Ballard and New Urbanism

Two and a half years ago I moved to Ballard from a small town in Connecticut. I was pleased to find an apartment within an easy walk to the Chittenden Locks and English Botanical Gardens, a walkable distance to the library and drugstore in downtown commercial Ballard, and a nearby bus line up Sunset Hill to visit the younger generations of my family.

Since then, I was forced to move out by developers who took over Lockhaven Apartments and evicted the residents in order to renovate and raise rents beyond affordability. Downtown commercial Ballard is invaded by other developers seeking higher rents by building much larger and taller (and uglier) apartment buildings. One under construction has forced the drugstore beyond my walkability. Nearby two more are going up, pushing against cared-for houses and their gardens. For sale signs and vacant lots portend disruption. Trees disappear. Demolition and rubble follow; concrete replaces earth. Four townhouses are crowding into formerly single house lot. The bus to my children and grandchild disappeared. Would Sunset Hill disappear, too?

I began trying to find out what the heck is going on. I have been informed that the Seattle Department of Planning and Development is fostering further “development” of Ballard in the name of “Smart Growth” and “New Urbanism.”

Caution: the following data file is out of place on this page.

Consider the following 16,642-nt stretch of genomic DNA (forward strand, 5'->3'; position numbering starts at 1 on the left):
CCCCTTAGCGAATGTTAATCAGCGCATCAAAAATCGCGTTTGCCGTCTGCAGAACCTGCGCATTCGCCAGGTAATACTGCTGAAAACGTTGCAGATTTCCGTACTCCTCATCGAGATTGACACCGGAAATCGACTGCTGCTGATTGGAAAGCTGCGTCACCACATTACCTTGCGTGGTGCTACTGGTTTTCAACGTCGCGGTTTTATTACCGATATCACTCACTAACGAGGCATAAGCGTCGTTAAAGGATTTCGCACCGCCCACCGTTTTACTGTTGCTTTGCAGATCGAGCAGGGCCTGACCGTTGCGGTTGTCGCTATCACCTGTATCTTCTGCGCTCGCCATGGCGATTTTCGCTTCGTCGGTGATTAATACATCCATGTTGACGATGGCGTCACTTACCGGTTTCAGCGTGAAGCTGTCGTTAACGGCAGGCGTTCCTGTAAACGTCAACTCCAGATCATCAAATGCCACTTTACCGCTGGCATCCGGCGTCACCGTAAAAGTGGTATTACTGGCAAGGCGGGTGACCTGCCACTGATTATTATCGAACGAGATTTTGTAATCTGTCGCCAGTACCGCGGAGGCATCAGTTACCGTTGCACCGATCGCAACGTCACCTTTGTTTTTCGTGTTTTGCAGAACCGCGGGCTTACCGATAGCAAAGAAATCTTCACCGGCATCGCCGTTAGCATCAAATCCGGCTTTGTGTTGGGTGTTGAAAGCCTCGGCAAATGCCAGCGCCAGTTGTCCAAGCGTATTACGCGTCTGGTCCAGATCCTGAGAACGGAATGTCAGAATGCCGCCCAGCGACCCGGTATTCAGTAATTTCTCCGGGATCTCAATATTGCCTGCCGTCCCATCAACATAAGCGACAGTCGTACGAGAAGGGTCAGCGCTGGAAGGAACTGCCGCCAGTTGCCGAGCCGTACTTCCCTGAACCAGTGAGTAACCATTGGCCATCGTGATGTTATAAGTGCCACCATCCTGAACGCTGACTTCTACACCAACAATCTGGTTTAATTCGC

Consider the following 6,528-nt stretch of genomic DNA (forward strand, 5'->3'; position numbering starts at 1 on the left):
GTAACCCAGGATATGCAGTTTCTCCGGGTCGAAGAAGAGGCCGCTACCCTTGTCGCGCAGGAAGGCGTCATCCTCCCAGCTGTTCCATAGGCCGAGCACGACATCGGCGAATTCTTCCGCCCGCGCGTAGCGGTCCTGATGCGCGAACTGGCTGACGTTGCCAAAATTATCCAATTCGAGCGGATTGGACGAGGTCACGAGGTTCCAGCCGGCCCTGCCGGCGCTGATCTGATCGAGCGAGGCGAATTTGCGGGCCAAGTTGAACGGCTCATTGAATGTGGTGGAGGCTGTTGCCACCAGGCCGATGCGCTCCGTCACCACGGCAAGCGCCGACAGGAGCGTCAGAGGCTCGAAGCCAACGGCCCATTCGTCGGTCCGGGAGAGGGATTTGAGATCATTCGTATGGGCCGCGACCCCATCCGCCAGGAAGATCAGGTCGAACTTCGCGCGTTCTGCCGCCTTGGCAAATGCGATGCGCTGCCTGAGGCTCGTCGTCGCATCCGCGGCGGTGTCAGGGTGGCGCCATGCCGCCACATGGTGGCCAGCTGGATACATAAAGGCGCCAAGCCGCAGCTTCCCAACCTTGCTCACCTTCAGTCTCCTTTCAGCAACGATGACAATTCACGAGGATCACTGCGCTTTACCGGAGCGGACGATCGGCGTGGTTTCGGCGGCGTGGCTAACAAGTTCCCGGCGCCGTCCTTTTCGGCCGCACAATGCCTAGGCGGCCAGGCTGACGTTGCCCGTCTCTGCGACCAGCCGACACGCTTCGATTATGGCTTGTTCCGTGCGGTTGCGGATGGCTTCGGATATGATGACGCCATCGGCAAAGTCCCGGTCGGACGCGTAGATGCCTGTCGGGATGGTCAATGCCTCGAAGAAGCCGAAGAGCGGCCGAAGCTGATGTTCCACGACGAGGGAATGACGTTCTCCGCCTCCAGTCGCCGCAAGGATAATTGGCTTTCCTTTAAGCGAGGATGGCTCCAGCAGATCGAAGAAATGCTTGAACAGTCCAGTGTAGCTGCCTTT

These concepts, promulgated by architects Andres Duany and others in the 1980s, were intended to prevent the continued sprawl of suburbs into the countryside, which was putting wide-spaced look-alike houses with garages onto curving automobile-friendly roads that ended in cul-de-sacs. New Urbanism was intended to conserve farm land and open space by creating new towns with traditional street grids, houses close together on streets that were straight and intersected at right angles: pedestrian-friendly and neighborly.

Guess what? Ballard was long ago laid out on streets that are straight and intersect at right angles. The houses are already smaller and closer together than those in sprawling suburbs. Garages are already fewer than in those suburbs. The Ballard I came to thirty months ago was a town that offered pleasant, tree-shaded streets for families living in houses of diverse architecture. It was a town that had grown, without the imposition of a misapplied theory of planning, into something those 1980s New Urbanists had in mind when they spoke with approbation, with commendation, of traditional neighborhood design harking back to the 1920s. They did not envision replacing extant traditional neighborhoods with huge apartment houses.

Living in Ballard these last thirty months has made me suspicious of developers. They have hoodwinked Seattle urban planners into doing what will benefit the developers, not the people who live here. This is not New Urbanism; it is Old Vandalism.

-Carolyn Cooper

We encourage our readers to comment. No registration is required. We ask that you keep your comments free of profanity and keep them civil. They are moderated and objectionable comments will be removed.